Hungary’s actions speak louder than words

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Prime Minister Viktor Orbán has been accused of weakening Hungarian civil society and undermining democracy. [European Parliament]

Civil society is an essential part of any functioning democracy. While Budapest talks of dialogue and free debate, its actions speak of a slide towards authoritarianism, writes Neil Campbell.

Neil Campbell is deputy director of the Open Society European Policy Institute.

In a healthy democracy, anybody should be able to point out differences between what a government says it is doing and what it actually does. On 27 February, Hungary’s Justice Minister László Trócsányi addressed a hearing of the European Parliament Committee on Civil Liberties, Justice and Home Affairs (LIBE) on fundamental rights in Hungary. Trócsányi described Hungary as a democracy where debate and the exchange of ideas are free and where dialogue is very important. Civil society and NGOs, alongside government and European institutions, can contribute to solving the multiple crises facing Europe. His implied response to what he considered to be unnecessary scrutiny of his country was “Move on. Nothing to see here.”

Contrast these remarks with the government’s words and actions at home. Saying one thing in Brussels and doing another in Budapest is part of the government’s three-pronged approach to undermining independent criticism by non-governmental actors in Hungary’s domestic affairs.

First, overblown rhetoric is designed to foster fear and distrust at home by making targets of groups supposedly intent upon manipulating Hungarian politics. An example is how is how Szilárd Németh, deputy head of the ruling Fidesz party, and Prime Minister Viktor Orbán have attacked NGOs. They have also singled out the Open Society Foundations as one of what Orbán terms “large predators” which he vows to “displace” in 2017.

The second part of the approach is to take a conciliatory tone with international audiences, as exemplified by Trócsányi in Brussels. The justice minister said that Hungary would keep its legislation in line with the recommendations of the Venice Commission, the Council of Europe’s advisory group committed to the principles of democracy, human rights and the rule of law. Trócsányi did not mention that his government would introduce legislation to the Hungarian parliament on the foreign funding of NGOs as early as 7 March. That information only emerged after his address.

The casual hoodwinking of the European Parliament illustrates the third feature of the Fidesz strategy: speed of action. By moving quickly, the government is working to take advantage of groundwork laid at home, backed up by diplomacy in Brussels. As in 2014, when the government targeted recipients of European Economic Area grants that are administered by Norway, Budapest is hoping to outpace the European Commission.

The new regulations on NGOs look worryingly like another step in an incremental attack on civil society, with Russian-inspired legislation targeting “foreign agents” as a medium-term goal.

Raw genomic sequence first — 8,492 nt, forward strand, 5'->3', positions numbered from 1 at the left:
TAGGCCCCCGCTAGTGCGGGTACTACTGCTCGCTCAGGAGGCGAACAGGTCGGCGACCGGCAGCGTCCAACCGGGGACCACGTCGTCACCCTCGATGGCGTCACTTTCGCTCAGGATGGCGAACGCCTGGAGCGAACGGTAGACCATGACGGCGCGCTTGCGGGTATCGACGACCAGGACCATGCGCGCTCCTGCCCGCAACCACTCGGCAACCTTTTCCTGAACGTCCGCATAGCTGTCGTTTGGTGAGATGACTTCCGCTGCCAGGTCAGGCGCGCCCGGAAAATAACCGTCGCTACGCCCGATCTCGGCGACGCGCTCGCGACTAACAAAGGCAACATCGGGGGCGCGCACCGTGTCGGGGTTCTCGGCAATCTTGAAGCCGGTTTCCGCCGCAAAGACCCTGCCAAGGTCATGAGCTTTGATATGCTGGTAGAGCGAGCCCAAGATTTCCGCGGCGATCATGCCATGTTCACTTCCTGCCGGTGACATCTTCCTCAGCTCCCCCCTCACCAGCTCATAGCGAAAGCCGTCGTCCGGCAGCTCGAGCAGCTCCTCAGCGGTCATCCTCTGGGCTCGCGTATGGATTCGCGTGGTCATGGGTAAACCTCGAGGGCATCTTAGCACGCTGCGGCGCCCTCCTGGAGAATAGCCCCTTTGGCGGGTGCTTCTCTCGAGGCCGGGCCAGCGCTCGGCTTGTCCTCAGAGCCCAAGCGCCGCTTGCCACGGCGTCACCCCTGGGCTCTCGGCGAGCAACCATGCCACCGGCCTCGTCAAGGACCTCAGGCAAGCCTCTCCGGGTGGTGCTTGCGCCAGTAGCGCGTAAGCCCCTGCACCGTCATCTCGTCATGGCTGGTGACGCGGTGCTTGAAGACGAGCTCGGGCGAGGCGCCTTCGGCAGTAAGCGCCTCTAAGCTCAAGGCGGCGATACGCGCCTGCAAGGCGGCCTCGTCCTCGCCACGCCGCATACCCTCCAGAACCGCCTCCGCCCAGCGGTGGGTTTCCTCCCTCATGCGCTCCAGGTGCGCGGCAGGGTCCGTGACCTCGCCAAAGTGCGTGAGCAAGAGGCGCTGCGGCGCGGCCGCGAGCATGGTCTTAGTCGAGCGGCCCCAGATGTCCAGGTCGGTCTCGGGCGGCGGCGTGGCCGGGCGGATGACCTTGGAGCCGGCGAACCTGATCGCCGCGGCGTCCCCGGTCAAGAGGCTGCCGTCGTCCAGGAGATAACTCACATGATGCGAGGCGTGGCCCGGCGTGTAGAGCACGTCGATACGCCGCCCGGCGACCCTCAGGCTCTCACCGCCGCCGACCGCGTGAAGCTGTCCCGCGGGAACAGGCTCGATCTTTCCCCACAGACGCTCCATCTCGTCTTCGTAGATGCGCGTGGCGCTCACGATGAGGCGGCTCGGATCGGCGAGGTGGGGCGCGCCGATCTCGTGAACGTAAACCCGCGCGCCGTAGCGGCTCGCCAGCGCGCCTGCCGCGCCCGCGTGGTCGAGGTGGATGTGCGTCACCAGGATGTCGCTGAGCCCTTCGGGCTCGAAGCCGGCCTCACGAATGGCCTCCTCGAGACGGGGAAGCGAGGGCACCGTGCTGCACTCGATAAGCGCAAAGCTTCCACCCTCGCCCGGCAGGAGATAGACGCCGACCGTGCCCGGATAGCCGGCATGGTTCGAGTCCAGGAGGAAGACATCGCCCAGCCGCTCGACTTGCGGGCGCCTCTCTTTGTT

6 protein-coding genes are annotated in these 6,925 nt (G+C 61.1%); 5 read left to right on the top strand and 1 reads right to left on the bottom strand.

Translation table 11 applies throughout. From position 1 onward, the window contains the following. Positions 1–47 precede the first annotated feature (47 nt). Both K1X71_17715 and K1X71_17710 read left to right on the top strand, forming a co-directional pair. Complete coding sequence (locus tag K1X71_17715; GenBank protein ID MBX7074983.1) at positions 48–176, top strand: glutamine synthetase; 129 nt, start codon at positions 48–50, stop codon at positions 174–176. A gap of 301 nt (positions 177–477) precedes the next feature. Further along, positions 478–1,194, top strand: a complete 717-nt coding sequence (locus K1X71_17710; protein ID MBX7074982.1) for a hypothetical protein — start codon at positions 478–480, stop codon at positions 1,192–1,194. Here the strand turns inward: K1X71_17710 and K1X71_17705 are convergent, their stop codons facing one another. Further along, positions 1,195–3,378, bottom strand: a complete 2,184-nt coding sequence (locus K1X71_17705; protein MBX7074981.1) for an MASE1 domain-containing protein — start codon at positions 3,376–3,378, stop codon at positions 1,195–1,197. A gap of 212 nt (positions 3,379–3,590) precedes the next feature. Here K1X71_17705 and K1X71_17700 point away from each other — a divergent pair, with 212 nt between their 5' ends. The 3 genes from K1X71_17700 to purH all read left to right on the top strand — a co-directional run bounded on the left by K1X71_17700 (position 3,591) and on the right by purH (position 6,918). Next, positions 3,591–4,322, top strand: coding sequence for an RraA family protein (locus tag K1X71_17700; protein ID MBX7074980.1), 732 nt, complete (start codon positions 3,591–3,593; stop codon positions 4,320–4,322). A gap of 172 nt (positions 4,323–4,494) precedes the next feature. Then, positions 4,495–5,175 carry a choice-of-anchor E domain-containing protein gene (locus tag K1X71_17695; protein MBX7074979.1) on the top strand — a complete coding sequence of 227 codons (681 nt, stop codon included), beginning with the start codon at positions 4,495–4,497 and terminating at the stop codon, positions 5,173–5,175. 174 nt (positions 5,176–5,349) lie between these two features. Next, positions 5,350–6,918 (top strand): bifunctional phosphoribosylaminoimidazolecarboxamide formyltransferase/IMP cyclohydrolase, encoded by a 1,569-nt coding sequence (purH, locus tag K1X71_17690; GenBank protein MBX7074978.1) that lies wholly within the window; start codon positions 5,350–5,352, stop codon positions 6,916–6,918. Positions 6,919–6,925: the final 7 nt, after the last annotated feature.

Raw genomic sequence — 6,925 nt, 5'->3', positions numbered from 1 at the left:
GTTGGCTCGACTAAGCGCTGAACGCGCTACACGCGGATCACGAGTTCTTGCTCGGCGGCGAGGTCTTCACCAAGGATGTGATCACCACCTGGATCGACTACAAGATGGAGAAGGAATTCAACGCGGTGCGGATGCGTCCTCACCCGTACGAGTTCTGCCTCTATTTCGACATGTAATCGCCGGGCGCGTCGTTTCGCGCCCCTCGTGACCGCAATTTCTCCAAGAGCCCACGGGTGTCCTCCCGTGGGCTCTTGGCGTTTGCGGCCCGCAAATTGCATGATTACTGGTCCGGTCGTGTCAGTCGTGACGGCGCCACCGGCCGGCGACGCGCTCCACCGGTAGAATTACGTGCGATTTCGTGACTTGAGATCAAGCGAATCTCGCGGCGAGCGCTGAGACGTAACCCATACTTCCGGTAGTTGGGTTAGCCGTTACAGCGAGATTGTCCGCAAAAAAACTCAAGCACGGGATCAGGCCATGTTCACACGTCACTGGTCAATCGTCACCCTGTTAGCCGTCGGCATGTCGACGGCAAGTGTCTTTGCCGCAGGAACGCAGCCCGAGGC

While it acts quickly, the government is methodical and anxious to appear to be acting reasonably and within the terms of the Venice Commission. While George Soros and OSF have been the targets of verbal attack, especially from the prime minister, the NGOs now under threat are also supported by foundations and public funds from the US, Switzerland, Norway, Canada, the EU and elsewhere.

It might seem premature to sound the alarm over a piece of legislation concerned with registering NGO funding sources. But this pattern is familiar from countries where civil liberties and pluralism have been undermined by autocratic governments – such as Russia and Azerbaijan. These regimes started their strategies gradually with rhetoric and intimidation to stigmatise and target individuals and groups that disagree with government policy or actions. Then came indirect restrictions, registration and audits, followed by direct legislation that eventually restricts all NGOs that are not sponsored by the government. Eventually, individuals and their actions are criminalised and pluralism is undermined.

Almost as an aside in Brussels, Minister Trócsányi claimed that the various actors at work in Hungarian domestic policy operated with varying levels of legitimacy. It was only the government that was elected by direct universal suffrage, he said.

To suggest that an entire organisation is illegitimate in a country because it receives even a small percentage of its funding from a ‘foreign’ source implies that any organisation that receives any funding from the EU or Norway or Switzerland or elsewhere is also illegitimate. It suggests that their right to advocate for change is therefore forfeit. The result is that only service-orientated, non-critical NGOs funded by domestic sources will be tolerated in future. That would silence civil society and keep political activity as the preserve of the government. When the government is the only institution that has legitimacy and it has a monopoly on political expression, then democracy dies. It is no coincidence that the Hungarian media has faced its own version of restrictive legislation that favours pro-government outlets and restricts dissent.

Civil society is not the opposition, but a healthy part of a functioning democratic society. When a government starts to treat NGOs as the enemy while telling the world there is no cause for concern, actions speak louder than words. The Hungarian government is testing the waters with moves towards autocracy. In contrast to Trócsányi’s placations, it is exactly now that Hungary’s partners in the European Union and beyond should be vigilant.